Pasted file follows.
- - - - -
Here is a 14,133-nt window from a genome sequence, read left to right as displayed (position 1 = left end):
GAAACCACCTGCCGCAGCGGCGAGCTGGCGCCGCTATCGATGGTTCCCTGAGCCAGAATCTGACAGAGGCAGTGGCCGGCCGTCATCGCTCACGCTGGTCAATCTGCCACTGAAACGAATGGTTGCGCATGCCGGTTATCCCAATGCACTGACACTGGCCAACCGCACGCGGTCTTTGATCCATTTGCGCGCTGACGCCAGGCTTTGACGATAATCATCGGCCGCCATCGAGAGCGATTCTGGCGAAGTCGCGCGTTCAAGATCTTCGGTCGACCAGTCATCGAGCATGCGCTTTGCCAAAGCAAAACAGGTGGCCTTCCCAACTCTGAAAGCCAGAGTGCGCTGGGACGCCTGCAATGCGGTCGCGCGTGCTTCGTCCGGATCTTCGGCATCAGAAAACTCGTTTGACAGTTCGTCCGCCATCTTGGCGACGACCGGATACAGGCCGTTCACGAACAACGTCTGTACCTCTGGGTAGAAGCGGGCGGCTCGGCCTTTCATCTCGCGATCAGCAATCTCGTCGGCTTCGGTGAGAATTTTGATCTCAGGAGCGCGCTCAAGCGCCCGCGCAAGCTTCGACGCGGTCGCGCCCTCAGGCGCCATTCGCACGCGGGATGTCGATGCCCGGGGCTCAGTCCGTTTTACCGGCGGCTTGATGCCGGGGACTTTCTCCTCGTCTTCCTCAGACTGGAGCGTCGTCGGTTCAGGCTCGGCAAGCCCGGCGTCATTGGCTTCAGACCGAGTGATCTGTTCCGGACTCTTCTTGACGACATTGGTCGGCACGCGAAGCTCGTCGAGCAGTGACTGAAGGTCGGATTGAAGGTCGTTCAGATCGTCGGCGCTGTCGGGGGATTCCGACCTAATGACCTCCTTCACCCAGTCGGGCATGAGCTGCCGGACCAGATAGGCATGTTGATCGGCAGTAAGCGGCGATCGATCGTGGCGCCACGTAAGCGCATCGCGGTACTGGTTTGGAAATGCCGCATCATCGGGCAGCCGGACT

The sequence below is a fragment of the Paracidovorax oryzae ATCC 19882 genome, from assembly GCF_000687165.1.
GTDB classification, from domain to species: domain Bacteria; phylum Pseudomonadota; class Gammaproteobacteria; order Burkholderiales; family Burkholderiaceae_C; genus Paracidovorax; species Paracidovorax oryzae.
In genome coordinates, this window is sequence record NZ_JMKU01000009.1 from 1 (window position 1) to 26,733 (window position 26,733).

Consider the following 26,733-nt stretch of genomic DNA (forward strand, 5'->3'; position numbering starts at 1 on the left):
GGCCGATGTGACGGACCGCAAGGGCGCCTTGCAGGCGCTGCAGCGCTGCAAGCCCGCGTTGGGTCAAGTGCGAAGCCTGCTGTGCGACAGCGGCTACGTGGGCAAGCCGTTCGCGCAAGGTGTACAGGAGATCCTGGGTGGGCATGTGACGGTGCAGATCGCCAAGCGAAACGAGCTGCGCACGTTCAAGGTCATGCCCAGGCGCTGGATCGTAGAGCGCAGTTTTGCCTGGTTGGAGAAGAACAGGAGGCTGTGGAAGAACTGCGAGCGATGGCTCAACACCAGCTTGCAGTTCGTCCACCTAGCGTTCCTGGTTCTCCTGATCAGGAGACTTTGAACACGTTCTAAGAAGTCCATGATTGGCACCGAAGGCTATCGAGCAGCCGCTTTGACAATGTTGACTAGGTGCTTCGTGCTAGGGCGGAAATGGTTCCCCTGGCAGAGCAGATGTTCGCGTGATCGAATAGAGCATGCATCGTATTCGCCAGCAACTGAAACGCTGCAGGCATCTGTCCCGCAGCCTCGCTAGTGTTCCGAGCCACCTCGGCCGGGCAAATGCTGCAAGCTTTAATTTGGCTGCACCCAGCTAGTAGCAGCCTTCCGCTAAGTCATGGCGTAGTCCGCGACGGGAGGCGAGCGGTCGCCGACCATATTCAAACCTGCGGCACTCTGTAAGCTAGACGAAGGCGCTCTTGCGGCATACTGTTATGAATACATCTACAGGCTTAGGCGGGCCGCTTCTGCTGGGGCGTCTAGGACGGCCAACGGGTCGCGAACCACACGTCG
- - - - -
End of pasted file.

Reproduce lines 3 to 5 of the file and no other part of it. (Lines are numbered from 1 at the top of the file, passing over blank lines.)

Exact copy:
The sequence below is a fragment of the Paracidovorax oryzae ATCC 19882 genome, from assembly GCF_000687165.1.
GTDB classification, from domain to species: domain Bacteria; phylum Pseudomonadota; class Gammaproteobacteria; order Burkholderiales; family Burkholderiaceae_C; genus Paracidovorax; species Paracidovorax oryzae.
In genome coordinates, this window is sequence record NZ_JMKU01000009.1 from 1 (window position 1) to 26,733 (window position 26,733).